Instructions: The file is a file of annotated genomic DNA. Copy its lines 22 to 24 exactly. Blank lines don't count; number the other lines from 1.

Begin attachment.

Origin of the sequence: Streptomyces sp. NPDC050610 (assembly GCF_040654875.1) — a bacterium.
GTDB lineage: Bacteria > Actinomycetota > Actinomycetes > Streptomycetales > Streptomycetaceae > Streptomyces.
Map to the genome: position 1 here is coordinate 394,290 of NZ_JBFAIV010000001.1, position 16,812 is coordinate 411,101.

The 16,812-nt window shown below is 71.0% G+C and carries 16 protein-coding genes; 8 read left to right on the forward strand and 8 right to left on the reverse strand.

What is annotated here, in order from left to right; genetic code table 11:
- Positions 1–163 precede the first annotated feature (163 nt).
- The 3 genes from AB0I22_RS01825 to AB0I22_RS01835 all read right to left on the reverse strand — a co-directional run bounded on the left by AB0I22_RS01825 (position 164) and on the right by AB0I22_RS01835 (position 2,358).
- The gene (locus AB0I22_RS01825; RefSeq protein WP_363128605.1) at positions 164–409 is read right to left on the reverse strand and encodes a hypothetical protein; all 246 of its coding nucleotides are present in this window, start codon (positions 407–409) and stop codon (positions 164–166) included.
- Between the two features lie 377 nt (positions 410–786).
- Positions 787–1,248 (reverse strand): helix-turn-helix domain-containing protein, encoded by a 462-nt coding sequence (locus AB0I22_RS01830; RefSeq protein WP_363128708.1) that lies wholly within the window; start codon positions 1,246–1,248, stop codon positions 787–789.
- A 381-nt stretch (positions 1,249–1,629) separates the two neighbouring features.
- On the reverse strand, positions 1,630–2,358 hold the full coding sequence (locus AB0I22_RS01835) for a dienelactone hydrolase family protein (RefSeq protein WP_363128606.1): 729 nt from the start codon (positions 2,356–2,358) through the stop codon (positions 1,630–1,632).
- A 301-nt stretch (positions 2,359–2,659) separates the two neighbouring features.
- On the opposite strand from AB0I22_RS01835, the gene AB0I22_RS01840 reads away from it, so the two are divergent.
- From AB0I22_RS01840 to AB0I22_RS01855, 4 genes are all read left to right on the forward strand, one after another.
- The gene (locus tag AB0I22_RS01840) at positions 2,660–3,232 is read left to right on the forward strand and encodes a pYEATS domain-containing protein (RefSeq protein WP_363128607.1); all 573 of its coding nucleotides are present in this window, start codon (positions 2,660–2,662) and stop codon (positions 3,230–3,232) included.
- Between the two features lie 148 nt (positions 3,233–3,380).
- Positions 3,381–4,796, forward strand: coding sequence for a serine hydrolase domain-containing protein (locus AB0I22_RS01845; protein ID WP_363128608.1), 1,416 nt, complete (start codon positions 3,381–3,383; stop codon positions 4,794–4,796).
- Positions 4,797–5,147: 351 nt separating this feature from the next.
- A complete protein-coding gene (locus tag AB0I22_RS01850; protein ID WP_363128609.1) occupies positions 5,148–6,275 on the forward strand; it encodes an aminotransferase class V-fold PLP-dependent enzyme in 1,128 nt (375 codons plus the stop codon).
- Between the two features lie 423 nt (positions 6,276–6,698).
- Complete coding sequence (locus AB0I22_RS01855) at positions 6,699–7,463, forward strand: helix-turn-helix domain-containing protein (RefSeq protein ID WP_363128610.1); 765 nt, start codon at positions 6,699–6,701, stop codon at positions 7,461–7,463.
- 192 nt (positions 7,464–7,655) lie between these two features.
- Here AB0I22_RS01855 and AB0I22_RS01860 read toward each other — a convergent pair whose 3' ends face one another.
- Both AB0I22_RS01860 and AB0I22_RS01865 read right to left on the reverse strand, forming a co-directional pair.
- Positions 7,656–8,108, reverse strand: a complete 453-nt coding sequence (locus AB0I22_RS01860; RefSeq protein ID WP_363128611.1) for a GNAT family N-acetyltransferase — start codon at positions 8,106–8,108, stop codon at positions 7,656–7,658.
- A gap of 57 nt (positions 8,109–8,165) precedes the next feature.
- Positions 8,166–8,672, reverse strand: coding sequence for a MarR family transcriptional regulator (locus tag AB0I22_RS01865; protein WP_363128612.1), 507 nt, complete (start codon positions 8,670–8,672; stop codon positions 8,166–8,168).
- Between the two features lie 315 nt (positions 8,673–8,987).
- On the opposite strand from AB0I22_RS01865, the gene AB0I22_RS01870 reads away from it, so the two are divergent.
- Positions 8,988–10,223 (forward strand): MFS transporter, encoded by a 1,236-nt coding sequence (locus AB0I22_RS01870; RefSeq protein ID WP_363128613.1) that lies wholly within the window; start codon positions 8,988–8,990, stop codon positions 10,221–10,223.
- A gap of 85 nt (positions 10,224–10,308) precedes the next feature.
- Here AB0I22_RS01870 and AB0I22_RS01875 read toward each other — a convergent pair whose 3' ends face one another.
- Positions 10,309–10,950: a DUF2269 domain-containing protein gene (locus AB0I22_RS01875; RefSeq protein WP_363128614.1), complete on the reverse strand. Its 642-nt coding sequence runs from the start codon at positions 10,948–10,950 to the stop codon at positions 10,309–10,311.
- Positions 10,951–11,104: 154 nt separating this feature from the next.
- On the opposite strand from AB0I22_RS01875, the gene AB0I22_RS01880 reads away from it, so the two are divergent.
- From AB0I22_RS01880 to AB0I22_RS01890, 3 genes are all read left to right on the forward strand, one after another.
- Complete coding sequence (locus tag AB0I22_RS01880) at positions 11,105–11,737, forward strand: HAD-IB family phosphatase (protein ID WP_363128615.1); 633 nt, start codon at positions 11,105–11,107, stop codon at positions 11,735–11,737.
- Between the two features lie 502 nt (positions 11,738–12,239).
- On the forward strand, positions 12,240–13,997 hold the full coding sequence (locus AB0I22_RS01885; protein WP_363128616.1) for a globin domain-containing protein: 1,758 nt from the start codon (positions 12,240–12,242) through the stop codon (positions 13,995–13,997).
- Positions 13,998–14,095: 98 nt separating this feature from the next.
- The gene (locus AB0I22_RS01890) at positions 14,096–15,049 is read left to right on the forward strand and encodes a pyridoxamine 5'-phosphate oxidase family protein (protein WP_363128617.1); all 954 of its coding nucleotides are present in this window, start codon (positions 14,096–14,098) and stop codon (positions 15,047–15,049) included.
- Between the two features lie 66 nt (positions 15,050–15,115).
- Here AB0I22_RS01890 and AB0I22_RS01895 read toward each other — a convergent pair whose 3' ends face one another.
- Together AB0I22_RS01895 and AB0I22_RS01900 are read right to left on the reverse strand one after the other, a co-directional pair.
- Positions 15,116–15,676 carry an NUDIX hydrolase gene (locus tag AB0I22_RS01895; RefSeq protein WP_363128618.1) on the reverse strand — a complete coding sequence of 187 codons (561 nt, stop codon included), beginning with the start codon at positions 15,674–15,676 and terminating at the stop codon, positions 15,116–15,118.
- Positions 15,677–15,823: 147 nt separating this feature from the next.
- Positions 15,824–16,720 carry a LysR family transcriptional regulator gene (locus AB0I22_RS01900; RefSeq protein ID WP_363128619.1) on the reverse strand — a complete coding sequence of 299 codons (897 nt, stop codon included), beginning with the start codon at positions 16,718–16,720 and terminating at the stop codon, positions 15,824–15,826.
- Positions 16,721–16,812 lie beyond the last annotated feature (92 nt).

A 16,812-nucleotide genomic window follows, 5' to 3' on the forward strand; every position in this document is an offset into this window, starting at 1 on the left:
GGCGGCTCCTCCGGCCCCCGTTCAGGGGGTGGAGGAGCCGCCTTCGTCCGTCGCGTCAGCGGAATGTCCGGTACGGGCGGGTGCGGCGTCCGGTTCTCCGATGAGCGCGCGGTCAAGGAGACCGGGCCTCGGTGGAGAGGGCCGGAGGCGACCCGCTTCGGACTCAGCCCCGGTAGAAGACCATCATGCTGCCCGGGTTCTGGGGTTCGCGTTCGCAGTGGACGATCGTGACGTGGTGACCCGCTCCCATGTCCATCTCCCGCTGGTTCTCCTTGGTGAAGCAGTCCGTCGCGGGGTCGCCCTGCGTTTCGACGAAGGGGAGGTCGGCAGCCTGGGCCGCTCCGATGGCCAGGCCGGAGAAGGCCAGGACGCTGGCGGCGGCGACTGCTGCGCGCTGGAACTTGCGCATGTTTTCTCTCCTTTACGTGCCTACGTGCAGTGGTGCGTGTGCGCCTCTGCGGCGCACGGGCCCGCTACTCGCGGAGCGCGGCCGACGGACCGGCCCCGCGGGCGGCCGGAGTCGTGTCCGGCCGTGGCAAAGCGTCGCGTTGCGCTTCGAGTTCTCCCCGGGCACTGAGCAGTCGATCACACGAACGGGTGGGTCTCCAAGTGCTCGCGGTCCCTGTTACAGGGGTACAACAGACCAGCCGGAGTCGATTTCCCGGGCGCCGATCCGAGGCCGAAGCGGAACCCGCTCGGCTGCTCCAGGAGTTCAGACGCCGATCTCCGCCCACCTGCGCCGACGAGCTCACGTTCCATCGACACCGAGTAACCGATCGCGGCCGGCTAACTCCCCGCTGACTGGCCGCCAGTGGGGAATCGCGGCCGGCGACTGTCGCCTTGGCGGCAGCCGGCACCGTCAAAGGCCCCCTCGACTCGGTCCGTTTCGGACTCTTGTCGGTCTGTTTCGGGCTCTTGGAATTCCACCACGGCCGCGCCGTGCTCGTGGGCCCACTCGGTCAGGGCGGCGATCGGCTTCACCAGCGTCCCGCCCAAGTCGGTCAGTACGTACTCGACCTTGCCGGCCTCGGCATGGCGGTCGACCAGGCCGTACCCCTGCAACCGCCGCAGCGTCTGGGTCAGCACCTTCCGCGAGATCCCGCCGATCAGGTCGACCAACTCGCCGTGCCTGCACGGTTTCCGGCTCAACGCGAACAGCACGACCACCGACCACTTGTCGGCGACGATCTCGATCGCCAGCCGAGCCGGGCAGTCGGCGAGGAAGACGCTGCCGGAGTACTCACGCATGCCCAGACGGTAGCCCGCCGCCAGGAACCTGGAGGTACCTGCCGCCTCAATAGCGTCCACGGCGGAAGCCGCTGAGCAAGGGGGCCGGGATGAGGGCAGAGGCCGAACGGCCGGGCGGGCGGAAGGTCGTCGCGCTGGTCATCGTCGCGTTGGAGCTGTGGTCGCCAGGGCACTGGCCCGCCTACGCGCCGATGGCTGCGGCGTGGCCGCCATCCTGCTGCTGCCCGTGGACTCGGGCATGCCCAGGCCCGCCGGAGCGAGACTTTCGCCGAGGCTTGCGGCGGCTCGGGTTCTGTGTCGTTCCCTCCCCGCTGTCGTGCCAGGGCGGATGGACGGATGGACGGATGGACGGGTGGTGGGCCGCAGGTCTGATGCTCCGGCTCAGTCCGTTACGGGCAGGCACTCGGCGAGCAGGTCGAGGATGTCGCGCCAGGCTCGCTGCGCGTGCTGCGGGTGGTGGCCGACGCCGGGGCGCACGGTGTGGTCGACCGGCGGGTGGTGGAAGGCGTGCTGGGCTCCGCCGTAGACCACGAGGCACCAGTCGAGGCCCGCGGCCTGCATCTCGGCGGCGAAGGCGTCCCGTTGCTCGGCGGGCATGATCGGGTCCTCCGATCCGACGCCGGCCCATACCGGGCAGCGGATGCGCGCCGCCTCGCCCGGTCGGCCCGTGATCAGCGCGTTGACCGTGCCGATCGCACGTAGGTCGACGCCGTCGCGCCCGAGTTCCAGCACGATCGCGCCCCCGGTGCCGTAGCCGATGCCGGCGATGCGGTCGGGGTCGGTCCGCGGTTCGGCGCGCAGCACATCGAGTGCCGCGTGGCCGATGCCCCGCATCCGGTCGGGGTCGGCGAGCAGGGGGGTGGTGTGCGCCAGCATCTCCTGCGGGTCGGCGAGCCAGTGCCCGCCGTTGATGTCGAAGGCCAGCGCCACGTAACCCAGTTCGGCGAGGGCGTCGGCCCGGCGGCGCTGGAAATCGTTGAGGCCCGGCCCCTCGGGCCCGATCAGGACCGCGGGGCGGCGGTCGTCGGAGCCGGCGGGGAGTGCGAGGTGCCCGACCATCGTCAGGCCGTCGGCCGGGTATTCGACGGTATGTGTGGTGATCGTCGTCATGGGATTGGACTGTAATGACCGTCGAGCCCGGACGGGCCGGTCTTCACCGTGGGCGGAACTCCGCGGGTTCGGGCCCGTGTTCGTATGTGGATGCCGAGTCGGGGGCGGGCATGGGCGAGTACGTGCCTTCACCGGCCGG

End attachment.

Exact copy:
- Complete coding sequence (locus AB0I22_RS01855) at positions 6,699–7,463, forward strand: helix-turn-helix domain-containing protein (RefSeq protein ID WP_363128610.1); 765 nt, start codon at positions 6,699–6,701, stop codon at positions 7,461–7,463.
- 192 nt (positions 7,464–7,655) lie between these two features.
- Here AB0I22_RS01855 and AB0I22_RS01860 read toward each other — a convergent pair whose 3' ends face one another.